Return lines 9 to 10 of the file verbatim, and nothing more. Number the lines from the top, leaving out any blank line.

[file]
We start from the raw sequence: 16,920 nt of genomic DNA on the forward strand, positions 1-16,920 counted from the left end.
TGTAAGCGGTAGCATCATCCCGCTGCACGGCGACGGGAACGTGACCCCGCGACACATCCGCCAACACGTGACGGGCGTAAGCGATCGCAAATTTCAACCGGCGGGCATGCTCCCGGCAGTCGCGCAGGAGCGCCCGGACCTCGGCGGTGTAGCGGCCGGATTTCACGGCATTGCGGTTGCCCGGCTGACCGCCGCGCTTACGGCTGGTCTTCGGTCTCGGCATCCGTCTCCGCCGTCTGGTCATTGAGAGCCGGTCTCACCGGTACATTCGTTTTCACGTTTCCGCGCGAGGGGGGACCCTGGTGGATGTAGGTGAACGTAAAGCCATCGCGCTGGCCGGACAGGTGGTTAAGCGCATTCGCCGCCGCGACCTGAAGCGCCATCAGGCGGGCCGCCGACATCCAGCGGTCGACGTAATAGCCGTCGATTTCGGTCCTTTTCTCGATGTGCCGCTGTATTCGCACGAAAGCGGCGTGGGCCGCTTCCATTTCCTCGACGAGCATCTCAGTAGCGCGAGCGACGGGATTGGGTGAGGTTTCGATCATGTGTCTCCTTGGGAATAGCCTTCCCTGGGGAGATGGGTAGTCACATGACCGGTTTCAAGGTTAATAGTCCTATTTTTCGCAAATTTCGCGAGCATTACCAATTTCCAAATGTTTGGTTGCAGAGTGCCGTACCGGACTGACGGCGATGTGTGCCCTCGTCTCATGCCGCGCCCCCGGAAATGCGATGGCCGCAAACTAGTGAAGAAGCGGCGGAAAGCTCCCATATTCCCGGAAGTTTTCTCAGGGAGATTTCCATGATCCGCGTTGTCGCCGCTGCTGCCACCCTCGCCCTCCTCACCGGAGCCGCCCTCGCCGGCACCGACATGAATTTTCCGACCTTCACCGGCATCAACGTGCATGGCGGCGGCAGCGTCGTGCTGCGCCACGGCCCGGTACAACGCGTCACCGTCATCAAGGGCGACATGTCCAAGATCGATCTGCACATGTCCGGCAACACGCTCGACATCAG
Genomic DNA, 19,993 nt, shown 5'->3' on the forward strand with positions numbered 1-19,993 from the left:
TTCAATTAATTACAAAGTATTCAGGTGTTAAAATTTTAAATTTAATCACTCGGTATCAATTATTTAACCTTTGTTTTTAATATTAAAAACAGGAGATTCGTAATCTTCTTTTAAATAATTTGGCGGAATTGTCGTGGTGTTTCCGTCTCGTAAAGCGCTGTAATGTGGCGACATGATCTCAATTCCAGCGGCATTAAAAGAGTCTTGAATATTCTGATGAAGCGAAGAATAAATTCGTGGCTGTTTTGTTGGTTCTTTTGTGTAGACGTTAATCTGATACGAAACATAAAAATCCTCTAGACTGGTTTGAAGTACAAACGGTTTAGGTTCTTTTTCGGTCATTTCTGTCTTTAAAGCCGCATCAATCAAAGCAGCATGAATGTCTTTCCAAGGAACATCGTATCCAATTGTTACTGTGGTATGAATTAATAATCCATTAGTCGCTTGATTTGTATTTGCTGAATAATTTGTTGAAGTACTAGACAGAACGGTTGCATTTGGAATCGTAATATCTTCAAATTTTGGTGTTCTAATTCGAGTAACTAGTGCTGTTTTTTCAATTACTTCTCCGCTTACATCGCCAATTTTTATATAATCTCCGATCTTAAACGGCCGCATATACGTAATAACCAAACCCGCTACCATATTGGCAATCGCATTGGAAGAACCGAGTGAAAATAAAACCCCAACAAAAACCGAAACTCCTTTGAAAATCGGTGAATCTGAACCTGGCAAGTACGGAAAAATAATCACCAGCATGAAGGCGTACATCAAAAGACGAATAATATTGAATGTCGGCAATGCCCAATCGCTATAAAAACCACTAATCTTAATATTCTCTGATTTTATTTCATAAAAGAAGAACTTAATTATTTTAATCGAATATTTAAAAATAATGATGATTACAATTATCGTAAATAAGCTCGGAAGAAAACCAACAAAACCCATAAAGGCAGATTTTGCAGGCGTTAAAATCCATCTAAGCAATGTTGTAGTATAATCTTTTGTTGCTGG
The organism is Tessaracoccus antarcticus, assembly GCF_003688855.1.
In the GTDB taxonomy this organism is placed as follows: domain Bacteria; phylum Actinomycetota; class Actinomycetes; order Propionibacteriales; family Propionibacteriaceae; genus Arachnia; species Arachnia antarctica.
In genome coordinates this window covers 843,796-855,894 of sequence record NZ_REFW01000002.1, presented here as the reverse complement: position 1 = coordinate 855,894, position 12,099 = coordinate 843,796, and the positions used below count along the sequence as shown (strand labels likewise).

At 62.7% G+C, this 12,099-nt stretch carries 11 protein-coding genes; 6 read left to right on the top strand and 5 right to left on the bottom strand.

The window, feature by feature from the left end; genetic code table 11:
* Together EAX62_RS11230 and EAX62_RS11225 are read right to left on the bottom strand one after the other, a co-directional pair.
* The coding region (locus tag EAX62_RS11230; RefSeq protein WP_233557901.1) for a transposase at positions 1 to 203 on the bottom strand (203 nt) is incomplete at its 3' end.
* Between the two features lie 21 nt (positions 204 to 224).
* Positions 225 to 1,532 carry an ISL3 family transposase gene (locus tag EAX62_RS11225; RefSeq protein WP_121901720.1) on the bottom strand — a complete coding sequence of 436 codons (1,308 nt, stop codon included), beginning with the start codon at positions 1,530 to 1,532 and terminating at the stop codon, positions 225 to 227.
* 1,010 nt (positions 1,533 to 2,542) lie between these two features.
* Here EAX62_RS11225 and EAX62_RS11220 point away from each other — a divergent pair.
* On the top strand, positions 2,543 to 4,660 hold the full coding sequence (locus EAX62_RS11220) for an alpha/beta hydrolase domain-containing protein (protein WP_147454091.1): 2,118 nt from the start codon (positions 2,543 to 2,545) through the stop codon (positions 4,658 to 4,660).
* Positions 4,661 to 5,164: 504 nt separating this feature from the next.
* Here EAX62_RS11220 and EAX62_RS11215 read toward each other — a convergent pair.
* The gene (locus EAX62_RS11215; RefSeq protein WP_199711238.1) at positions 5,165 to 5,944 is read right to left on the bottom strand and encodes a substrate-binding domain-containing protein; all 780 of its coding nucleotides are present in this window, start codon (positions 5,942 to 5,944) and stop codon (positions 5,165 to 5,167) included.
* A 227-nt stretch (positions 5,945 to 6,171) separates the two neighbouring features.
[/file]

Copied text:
The window, feature by feature from the left end; genetic code table 11:
* Together EAX62_RS11230 and EAX62_RS11225 are read right to left on the bottom strand one after the other, a co-directional pair.